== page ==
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Minnesota Twin Registry

The Minnesota Twin Registry started in 1983 on the premise that all human research is more interesting and informative if twins participate. Its original goal was to establish a registry of all twins born in Minnesota from 1936 to 1955 to be used for psychological research. Recently, it has added twins born between 1961 and 1964. It primarily conducts personality and interests tests with its 8,000+ twin pairs and family members via mail. From this project, we were able to confirm that twins and their families are representative of the population and that a poll of their opinions would be more accurate than polls in the newspaper.

Minnesota Twin Study of Adult Development

The Minnesota Twin Study of Adult Development began in 1986 to identify what causes individual differences in aging. Study of identical (MZ) and fraternal (DZ) twins allows for estimation of how genes and environment affect the aging process. Some of its preliminary findings are the following: (1) Genetic factors appear to influence personality, mental, and activity-level changes as adults become older; (2) Maintaining an active lifestyle will contribute to more successful aging; (3) Continuing to engage in intellectual activities will help adults retain cognitive functioning as they age; and (4) Keeping an active social life will contribute to stronger feelings of happiness and well being. This study is directed by Dr. Matt McGue.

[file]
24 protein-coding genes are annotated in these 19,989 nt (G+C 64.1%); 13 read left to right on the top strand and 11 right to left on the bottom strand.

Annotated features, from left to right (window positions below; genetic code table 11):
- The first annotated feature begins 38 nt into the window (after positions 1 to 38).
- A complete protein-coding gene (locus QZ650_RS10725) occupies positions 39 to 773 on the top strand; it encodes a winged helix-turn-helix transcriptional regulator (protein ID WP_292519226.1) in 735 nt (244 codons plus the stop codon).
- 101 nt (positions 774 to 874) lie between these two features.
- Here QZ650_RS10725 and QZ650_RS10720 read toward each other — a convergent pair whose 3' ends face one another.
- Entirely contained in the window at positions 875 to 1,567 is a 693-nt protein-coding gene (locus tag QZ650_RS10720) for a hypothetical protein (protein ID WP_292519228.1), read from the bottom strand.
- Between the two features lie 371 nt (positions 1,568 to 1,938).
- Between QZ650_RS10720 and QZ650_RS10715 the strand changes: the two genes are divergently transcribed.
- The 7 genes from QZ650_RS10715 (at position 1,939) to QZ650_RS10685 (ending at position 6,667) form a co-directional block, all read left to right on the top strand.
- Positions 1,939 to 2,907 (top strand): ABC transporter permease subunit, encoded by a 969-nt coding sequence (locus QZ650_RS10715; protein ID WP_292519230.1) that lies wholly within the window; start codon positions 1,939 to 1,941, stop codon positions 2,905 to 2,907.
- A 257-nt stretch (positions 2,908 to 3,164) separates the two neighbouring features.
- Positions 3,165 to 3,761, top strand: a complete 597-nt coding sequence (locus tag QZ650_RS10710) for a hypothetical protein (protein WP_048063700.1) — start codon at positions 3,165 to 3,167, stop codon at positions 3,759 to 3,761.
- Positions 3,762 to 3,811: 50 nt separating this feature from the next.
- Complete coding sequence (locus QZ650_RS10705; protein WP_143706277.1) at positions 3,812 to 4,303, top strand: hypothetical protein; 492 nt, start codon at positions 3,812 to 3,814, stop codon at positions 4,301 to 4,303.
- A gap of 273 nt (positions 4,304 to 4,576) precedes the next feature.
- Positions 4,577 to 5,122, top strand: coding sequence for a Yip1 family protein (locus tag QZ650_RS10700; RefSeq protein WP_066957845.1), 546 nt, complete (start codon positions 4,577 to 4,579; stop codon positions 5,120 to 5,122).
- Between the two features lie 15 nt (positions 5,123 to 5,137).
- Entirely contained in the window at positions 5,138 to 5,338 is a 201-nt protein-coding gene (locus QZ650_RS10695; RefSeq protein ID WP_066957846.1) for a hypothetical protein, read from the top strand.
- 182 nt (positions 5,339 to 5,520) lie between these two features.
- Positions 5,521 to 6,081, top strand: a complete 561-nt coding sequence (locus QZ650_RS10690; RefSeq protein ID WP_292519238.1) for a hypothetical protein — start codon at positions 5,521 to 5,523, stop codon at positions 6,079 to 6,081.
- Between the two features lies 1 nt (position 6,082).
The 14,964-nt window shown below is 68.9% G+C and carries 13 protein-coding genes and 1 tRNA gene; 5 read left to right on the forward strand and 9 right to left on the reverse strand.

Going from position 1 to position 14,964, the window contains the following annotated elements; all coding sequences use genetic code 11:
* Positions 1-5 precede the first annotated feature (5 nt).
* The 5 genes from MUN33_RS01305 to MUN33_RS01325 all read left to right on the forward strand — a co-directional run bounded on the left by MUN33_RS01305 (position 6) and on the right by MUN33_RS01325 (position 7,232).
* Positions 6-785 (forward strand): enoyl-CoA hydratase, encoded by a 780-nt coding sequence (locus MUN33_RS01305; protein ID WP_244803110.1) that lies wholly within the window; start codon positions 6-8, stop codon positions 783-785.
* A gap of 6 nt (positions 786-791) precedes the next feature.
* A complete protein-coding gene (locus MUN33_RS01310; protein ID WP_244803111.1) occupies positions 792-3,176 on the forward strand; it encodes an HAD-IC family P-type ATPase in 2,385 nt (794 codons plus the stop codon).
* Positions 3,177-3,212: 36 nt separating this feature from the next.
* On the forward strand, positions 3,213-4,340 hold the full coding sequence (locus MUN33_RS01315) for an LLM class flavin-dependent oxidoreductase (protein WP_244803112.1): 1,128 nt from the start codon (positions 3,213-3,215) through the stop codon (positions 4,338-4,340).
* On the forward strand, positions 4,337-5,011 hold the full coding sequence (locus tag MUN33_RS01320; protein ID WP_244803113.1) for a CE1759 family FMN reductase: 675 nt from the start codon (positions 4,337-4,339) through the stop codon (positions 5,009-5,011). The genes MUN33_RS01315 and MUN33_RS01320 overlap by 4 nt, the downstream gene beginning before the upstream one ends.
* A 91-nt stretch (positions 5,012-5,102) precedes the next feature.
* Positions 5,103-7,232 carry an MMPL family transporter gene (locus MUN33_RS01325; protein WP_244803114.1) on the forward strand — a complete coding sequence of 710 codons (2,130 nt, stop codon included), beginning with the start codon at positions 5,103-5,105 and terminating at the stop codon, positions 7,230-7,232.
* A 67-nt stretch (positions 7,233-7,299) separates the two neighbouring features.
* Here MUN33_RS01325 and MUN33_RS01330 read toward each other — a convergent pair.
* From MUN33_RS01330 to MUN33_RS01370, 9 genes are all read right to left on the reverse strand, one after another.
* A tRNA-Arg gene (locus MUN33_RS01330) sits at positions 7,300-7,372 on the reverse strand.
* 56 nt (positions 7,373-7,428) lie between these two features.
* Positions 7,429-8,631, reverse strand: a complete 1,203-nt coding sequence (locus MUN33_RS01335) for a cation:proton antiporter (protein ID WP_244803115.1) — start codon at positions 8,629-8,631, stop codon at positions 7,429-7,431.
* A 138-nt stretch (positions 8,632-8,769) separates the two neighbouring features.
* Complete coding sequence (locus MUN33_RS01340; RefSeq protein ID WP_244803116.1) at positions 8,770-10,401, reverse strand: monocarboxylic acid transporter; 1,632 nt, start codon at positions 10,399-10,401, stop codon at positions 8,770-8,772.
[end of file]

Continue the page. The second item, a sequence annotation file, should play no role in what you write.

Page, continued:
Minnesota Study of Twins Reared Apart

In 1979, T.J. Bouchard began to study twins who were separated at birth and raised in different families. We have found that an identical twin reared away from his or her co-twin seems to have about an equal chance of being similar to the co-twin in terms of personality, interests, and attitudes as one who has been reared with his or her co-twin.

This finding leads us to believe that the similarities between twins are due to genes, not environment. Given that the differences between twins reared apart must be due totally to the environment, and givne that these twins are just as similar as twins reared together, we can conclude that the environment, rather than making twins alike, makes them different.

One example of the amazing similarity of twins reared apart is the so-called “Jim twins”. These twins were adopted at the age of four weeks. Both of the adopting couples, unknown to each other, named their son James. Upon reunion of the twins when they were 39 years old, Jim and Jim have learned that:

  • Both twins are married to women named Betty and divorced from women named Linda.
  • One has named his first son James Alan while the other named his first son James Allan.
  • Both twins have an adopted brother whose name is Larry.
  • Both named their pet dog "Toy."
  • Both had some law-enforcement training and had been a part-time deputy sheriff in Ohio.
  • Each did poorly in spelling and well in math.
  • Each did carpentry, mechanical drawing, and block lettering.
  • Each vacation in Florida in the same three-block-long beach area.
  • Both twins began suffering from tension headaches at eighteen, gained ten pounds at the same time, and are six feet tall and 180 pounds.
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